Lisfranc Fracture Dislocation Clinical Presentation

Updated: Jul 10, 2017
  • Author: Saul G Trevino, MD; Chief Editor: Thomas M DeBerardino, MD  more...
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Presentation

History and Physical Examination

Patients with Lisfranc injuries can present with obvious anatomic deformities or with variable amounts of pain with weightbearing. Lisfranc injury should be excluded in any patient with midfoot pain on either the dorsal or the plantar aspect of the foot during weightbearing.

Clinical signs of Lisfranc injury are the following:

  • Swelling out of proportion with a normal radiograph
  • Plantar midfoot ecchymosis (see the image below)
  • Pain along the tarsometatarsal (TMT) joints with palpation, motion, or weightbearing
  • Midfoot instability
Clinical identification of typical plantar ecchymo Clinical identification of typical plantar ecchymosis pattern observed in Lisfranc injuries.

For all suspected injuries, a careful workup is warranted. Even significant injuries can reduce spontaneously, thereby hiding the initial deformity. The exaggerated swelling is the key in the differential diagnosis of subtle injuries.

Special attention should be paid to patients with decreased sensation in the feet (eg, those with diabetes) because they may be at greater risk for progressive neuropathic changes. Likewise, trauma patients who are nonweightbearing because of other injuries should be carefully screened and examined in the presence of midfoot pain or characteristic ecchymosis.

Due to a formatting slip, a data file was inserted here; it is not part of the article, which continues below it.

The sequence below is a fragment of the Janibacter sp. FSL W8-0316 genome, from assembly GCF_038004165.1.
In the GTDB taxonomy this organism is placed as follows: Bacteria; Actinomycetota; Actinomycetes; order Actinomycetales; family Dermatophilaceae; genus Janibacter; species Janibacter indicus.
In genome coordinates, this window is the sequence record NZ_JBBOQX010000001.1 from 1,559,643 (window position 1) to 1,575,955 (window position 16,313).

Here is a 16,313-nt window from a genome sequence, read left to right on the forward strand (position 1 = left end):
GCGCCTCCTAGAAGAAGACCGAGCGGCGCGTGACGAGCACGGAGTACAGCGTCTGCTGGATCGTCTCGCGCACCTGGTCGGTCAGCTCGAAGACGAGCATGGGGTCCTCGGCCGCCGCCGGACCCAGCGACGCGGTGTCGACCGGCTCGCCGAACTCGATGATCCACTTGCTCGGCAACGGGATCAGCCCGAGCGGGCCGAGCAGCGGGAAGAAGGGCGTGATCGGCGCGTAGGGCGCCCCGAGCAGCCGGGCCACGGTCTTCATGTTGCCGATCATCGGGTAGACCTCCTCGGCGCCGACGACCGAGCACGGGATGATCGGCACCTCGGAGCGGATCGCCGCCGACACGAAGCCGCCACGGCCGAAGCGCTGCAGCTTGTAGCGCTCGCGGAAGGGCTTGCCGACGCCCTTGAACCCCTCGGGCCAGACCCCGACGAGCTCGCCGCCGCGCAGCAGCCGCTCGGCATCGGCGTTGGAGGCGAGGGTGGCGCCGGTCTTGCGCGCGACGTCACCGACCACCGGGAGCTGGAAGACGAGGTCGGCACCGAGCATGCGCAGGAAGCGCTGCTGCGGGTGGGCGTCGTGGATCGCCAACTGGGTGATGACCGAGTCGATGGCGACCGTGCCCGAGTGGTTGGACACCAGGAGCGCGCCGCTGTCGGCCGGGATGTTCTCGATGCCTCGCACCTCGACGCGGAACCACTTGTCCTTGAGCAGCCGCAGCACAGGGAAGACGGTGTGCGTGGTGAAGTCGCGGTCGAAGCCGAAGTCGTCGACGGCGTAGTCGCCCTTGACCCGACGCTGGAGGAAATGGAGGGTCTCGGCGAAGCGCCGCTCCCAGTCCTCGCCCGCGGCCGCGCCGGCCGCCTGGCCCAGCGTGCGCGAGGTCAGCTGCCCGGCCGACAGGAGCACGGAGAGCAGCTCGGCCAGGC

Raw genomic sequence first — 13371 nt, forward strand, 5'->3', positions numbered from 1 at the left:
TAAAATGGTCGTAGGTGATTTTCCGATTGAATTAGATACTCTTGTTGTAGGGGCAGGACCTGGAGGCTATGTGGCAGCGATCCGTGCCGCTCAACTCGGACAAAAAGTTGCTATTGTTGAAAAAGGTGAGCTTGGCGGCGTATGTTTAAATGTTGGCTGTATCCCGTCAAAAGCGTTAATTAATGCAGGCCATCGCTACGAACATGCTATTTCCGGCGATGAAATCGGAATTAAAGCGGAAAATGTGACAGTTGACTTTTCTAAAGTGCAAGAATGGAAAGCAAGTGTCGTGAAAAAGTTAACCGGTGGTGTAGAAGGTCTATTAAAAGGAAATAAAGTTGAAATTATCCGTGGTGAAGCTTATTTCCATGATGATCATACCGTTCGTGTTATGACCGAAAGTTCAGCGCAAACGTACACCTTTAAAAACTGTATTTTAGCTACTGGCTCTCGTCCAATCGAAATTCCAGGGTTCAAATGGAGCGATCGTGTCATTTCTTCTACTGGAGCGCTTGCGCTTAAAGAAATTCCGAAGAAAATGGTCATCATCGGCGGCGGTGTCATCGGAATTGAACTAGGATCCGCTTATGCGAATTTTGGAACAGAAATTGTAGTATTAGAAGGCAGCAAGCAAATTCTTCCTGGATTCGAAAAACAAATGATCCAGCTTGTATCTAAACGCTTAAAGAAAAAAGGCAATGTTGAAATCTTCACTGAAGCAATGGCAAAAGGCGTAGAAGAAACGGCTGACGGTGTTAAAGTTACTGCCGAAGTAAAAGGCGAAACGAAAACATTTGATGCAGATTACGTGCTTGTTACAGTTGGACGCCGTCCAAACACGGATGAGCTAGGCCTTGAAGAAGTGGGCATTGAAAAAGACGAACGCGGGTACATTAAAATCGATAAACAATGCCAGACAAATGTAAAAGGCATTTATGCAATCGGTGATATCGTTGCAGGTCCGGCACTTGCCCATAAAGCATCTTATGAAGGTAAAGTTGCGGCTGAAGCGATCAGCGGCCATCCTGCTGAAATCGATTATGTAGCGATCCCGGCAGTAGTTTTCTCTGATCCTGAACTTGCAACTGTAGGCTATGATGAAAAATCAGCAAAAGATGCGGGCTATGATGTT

Athletes

Lisfranc injury is seen more commonly in football players, gymnasts, ballet dancers, and track-and-field athletes; it has also been reported in a professional hockey player. [11] The Lisfranc injury can potentially be a career-ending injury, particularly for elite gymnasts, as noted by Chilvers et al. [12] The mechanism of injury for most athletes is axial loading on a hyperplantarflexed midfoot. For ballet dancers, the pointe shoe design has been shown to stabilize the Lisfranc joint in the en-pointe position. [13]

Lisfranc injuries in athletes have been classified according to the American Medical Association’s Standard Nomenclature of Athletic Injuries. First- and second-degree sprains have been classified as partial ligament tears with swelling, focal pain, no instability, and normal radiographs. Instability and diastasis greater than 2 mm between the first and second metatarsals (MTs), as seen on anteroposterior (AP) radiographs, is consistent with a third-degree sprain. [6, 7]